Getting practical with interactive tabletop displays: Designing for dense data, “fat fingers,” diverse interactions, and face-to-face collaboration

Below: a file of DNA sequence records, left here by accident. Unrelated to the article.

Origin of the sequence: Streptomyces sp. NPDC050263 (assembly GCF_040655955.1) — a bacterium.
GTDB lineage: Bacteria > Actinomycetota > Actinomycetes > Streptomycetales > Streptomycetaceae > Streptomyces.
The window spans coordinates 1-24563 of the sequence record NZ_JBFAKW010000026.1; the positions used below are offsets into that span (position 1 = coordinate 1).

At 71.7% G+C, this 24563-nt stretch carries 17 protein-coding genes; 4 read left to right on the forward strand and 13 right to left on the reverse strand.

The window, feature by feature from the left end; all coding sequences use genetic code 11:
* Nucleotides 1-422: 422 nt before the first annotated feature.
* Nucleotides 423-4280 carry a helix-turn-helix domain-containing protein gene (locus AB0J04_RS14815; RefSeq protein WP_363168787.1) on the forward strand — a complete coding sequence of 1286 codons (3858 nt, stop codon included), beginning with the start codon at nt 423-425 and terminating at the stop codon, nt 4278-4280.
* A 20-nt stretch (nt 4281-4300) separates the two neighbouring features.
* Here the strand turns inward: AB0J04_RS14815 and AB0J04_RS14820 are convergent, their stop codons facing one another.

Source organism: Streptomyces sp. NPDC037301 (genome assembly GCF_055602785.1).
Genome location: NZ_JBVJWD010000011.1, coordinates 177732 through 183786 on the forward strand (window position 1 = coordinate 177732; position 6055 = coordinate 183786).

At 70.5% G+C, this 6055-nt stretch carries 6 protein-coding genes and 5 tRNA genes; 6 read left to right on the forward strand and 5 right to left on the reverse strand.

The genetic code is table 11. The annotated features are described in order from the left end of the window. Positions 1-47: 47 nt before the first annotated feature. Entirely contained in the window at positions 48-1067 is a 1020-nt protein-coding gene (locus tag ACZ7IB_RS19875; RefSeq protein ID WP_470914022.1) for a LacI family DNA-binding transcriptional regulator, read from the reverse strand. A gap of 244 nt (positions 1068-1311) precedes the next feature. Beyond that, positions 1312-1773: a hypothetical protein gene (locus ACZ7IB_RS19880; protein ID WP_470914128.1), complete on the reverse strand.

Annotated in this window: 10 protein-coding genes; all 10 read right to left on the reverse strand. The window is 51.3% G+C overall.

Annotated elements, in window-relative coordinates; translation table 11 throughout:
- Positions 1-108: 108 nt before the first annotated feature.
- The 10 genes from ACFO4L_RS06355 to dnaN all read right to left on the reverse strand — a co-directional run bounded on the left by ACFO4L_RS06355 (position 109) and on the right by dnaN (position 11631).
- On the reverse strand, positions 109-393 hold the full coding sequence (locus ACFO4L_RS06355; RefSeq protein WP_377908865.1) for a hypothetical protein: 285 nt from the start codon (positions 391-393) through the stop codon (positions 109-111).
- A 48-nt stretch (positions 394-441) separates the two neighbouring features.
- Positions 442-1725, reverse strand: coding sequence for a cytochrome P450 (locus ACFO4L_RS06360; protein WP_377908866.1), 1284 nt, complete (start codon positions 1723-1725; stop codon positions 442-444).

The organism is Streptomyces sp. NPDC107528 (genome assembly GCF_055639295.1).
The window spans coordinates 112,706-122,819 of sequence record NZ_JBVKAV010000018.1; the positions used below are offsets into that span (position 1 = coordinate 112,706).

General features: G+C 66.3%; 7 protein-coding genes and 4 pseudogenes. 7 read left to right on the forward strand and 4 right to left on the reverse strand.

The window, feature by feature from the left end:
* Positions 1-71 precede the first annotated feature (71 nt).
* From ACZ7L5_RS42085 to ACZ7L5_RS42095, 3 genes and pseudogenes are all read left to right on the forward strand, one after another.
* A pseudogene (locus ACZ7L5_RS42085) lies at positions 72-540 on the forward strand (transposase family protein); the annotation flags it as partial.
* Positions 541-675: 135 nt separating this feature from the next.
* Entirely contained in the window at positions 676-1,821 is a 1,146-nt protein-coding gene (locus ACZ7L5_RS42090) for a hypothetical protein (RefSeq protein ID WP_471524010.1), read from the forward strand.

Tabletop displays with touch-based input provide many powerful affordances for directly manipulating and collaborating around information visualizations. However, these devices also introduce several challenges for interaction designers, including discrepancies among the resolutions of the visualization, the tabletop’s display, and its sensing technologies; a need to support diverse types of interactions required by different visualization techniques; and the ability to support face-to-face collaboration. As a result, most interactive tabletop applications for working with information currently demonstrate limited functionality and do not approach the power or versatility of their desktop counterparts. We present a series of design considerations, informed by prior interaction design and focus+context visualization research, for ameliorating the challenges inherent in designing practical interaction techniques for tabletop information visualization applications. We then discuss two specific techniques, i-Loupe and iPodLoupe, which illustrate how different choices among these design considerations enable vastly different experiences in working with complex data on interactive surfaces.